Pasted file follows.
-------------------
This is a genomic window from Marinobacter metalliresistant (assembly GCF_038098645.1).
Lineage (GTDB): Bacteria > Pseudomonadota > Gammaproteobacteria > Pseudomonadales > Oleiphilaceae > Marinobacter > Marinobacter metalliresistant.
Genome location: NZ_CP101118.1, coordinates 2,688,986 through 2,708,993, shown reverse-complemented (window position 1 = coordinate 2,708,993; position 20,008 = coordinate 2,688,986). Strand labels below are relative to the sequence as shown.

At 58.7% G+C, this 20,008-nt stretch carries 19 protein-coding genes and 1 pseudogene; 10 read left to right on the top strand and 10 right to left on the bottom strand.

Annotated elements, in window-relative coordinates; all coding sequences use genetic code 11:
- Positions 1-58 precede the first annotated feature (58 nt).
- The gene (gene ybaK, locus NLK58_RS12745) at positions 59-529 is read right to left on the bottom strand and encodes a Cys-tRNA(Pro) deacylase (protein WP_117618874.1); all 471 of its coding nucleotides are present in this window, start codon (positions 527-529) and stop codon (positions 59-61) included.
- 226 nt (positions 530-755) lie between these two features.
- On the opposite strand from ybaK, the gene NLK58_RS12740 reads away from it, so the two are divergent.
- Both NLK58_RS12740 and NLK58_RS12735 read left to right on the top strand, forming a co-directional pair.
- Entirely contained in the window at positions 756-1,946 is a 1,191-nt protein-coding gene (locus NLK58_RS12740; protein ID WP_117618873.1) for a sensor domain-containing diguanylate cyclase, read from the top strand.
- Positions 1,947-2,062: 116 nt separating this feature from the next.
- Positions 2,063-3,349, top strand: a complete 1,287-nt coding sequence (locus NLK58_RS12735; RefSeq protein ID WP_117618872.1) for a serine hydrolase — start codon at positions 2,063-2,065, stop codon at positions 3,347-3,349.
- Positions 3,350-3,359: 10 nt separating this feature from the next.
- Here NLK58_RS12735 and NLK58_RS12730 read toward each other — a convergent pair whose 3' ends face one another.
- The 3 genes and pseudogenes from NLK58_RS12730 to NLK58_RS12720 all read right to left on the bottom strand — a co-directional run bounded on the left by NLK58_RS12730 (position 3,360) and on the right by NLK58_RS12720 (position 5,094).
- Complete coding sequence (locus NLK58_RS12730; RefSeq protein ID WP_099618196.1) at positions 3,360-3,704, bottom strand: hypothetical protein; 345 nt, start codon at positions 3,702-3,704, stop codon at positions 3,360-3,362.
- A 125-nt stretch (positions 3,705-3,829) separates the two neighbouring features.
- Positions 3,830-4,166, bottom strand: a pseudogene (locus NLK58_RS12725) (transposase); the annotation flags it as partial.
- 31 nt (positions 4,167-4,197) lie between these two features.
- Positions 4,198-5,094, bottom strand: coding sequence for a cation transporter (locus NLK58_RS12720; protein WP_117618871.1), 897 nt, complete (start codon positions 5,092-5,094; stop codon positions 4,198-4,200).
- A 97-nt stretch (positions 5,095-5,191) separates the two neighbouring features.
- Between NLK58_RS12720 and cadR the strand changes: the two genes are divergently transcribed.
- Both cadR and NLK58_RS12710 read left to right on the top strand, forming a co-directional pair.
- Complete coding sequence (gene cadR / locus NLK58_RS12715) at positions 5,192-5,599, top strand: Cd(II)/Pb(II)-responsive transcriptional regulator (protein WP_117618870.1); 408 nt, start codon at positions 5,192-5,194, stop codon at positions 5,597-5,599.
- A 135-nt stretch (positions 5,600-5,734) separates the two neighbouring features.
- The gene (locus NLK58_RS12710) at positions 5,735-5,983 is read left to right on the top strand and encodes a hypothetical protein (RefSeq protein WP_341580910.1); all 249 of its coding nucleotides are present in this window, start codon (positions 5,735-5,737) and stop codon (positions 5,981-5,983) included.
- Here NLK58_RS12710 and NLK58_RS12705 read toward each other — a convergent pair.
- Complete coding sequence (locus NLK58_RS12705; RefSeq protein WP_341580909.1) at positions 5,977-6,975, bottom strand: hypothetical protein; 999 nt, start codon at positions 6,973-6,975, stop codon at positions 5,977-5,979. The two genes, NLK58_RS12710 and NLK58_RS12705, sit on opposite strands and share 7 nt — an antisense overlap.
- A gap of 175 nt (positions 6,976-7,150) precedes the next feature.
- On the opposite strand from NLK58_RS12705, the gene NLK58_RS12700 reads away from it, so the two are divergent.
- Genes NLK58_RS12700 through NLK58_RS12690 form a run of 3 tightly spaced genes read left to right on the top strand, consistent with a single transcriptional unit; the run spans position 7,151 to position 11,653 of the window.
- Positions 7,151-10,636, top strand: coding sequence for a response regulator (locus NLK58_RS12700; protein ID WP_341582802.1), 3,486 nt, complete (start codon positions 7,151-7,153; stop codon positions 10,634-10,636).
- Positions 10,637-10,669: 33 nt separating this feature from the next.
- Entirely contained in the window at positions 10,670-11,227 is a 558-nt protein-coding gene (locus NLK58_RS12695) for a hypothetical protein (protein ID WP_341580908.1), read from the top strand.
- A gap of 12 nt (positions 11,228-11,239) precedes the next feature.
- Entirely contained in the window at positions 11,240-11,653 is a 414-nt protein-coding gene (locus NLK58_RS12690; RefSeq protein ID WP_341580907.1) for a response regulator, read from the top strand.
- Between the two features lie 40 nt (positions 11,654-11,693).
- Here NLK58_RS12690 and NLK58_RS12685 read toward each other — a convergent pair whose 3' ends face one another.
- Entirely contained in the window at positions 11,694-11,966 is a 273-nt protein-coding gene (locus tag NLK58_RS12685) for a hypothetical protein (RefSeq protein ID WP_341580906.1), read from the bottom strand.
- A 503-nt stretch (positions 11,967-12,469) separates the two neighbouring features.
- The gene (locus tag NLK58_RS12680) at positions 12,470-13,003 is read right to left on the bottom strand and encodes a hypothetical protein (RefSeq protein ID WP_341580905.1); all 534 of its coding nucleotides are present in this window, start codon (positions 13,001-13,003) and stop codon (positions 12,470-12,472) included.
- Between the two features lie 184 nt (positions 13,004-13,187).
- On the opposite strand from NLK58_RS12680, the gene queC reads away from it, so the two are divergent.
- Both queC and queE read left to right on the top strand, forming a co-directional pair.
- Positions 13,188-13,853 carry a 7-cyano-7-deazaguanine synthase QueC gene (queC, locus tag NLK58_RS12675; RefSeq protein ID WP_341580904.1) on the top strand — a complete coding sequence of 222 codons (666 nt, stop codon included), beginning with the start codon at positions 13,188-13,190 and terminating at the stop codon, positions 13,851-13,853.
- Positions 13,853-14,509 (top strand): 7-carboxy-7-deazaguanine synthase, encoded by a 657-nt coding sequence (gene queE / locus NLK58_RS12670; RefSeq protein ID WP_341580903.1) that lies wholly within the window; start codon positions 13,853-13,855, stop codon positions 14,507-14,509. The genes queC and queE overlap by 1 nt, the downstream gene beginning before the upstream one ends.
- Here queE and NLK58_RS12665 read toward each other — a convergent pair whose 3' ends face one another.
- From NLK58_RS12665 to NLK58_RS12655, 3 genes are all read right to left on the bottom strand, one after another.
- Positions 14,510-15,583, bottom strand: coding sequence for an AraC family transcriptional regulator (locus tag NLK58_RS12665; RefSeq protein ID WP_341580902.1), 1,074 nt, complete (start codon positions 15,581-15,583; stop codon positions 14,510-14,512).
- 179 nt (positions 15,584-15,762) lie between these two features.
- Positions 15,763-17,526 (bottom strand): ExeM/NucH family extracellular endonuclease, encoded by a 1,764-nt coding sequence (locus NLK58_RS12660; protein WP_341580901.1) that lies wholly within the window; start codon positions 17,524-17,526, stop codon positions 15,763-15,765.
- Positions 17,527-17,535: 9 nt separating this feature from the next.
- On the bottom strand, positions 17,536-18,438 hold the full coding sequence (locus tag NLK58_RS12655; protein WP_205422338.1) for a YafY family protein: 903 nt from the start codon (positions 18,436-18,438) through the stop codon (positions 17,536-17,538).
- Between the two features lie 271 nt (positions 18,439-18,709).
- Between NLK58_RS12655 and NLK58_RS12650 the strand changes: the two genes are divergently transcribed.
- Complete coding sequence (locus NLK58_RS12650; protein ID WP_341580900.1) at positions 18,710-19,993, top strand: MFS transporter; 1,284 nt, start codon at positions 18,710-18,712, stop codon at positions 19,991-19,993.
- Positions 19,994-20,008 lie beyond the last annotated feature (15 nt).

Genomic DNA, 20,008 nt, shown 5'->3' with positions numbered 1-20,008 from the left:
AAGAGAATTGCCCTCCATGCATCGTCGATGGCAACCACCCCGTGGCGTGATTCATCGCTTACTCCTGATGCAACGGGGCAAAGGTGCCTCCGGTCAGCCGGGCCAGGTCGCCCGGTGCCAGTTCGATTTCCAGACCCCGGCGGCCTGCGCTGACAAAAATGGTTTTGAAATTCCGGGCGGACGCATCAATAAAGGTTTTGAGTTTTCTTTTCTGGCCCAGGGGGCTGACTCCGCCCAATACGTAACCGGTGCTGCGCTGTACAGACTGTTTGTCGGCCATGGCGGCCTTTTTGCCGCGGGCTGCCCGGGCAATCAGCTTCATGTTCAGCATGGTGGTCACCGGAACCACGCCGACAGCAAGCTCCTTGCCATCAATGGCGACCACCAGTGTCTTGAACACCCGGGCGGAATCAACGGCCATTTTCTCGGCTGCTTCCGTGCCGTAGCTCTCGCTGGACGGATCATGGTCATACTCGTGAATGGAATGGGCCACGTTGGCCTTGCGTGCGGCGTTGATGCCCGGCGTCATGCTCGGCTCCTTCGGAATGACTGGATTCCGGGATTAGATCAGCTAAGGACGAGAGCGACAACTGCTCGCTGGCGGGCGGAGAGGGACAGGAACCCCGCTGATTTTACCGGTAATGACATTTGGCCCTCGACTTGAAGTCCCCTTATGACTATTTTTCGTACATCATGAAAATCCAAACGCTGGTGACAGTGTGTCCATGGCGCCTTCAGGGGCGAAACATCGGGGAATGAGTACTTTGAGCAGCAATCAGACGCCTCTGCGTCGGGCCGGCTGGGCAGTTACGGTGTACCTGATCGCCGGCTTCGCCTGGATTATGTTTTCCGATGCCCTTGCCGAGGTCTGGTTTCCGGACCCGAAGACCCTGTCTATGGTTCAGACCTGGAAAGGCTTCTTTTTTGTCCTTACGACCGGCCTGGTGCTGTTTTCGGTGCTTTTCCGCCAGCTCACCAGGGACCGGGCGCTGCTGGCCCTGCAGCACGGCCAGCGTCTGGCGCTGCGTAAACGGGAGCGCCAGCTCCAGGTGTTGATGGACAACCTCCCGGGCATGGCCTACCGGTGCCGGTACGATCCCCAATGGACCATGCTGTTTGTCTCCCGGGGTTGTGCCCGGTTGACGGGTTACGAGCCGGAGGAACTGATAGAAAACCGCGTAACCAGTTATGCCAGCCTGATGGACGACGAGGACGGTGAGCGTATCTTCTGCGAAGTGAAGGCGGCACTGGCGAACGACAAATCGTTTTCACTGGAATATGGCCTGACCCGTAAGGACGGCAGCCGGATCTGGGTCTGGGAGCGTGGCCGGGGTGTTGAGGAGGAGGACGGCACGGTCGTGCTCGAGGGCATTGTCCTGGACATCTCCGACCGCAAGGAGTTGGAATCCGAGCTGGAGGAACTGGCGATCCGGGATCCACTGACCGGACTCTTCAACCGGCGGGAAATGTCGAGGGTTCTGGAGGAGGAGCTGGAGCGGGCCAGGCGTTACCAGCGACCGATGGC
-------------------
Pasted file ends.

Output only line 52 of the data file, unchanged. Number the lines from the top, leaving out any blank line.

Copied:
- Positions 15,763-17,526 (bottom strand): ExeM/NucH family extracellular endonuclease, encoded by a 1,764-nt coding sequence (locus NLK58_RS12660; protein WP_341580901.1) that lies wholly within the window; start codon positions 17,524-17,526, stop codon positions 15,763-15,765.